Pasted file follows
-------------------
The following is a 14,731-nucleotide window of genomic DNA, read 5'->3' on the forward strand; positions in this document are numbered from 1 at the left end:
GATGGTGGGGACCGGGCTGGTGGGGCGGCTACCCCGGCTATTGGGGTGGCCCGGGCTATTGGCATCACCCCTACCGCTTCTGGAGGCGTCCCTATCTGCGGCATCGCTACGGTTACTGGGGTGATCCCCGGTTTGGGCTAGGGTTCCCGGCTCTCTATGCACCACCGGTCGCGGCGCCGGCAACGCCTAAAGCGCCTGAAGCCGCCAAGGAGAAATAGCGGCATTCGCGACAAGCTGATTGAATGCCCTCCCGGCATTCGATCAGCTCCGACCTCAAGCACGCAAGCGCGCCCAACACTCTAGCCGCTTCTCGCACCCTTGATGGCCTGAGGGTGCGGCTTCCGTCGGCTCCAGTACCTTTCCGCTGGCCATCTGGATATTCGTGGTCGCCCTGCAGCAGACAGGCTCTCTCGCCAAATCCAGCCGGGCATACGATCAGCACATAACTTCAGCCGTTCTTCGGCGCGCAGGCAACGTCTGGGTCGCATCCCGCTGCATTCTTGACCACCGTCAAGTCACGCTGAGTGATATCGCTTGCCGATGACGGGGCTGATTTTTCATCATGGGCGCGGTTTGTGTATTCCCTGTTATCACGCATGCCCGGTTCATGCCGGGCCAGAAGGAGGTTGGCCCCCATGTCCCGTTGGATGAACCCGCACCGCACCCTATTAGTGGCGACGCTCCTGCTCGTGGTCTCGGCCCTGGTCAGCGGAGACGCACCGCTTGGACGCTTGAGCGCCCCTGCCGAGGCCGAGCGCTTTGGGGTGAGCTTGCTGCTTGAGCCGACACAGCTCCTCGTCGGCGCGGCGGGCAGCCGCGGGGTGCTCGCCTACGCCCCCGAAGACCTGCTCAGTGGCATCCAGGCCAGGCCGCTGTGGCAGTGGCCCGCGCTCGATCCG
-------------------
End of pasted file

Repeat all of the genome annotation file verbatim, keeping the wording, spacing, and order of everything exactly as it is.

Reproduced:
The following is a 14,731-nucleotide window of genomic DNA, read 5'->3' on the forward strand; positions in this document are numbered from 1 at the left end:
GATGGTGGGGACCGGGCTGGTGGGGCGGCTACCCCGGCTATTGGGGTGGCCCGGGCTATTGGCATCACCCCTACCGCTTCTGGAGGCGTCCCTATCTGCGGCATCGCTACGGTTACTGGGGTGATCCCCGGTTTGGGCTAGGGTTCCCGGCTCTCTATGCACCACCGGTCGCGGCGCCGGCAACGCCTAAAGCGCCTGAAGCCGCCAAGGAGAAATAGCGGCATTCGCGACAAGCTGATTGAATGCCCTCCCGGCATTCGATCAGCTCCGACCTCAAGCACGCAAGCGCGCCCAACACTCTAGCCGCTTCTCGCACCCTTGATGGCCTGAGGGTGCGGCTTCCGTCGGCTCCAGTACCTTTCCGCTGGCCATCTGGATATTCGTGGTCGCCCTGCAGCAGACAGGCTCTCTCGCCAAATCCAGCCGGGCATACGATCAGCACATAACTTCAGCCGTTCTTCGGCGCGCAGGCAACGTCTGGGTCGCATCCCGCTGCATTCTTGACCACCGTCAAGTCACGCTGAGTGATATCGCTTGCCGATGACGGGGCTGATTTTTCATCATGGGCGCGGTTTGTGTATTCCCTGTTATCACGCATGCCCGGTTCATGCCGGGCCAGAAGGAGGTTGGCCCCCATGTCCCGTTGGATGAACCCGCACCGCACCCTATTAGTGGCGACGCTCCTGCTCGTGGTCTCGGCCCTGGTCAGCGGAGACGCACCGCTTGGACGCTTGAGCGCCCCTGCCGAGGCCGAGCGCTTTGGGGTGAGCTTGCTGCTTGAGCCGACACAGCTCCTCGTCGGCGCGGCGGGCAGCCGCGGGGTGCTCGCCTACGCCCCCGAAGACCTGCTCAGTGGCATCCAGGCCAGGCCGCTGTGGCAGTGGCCCGCGCTCGATCCG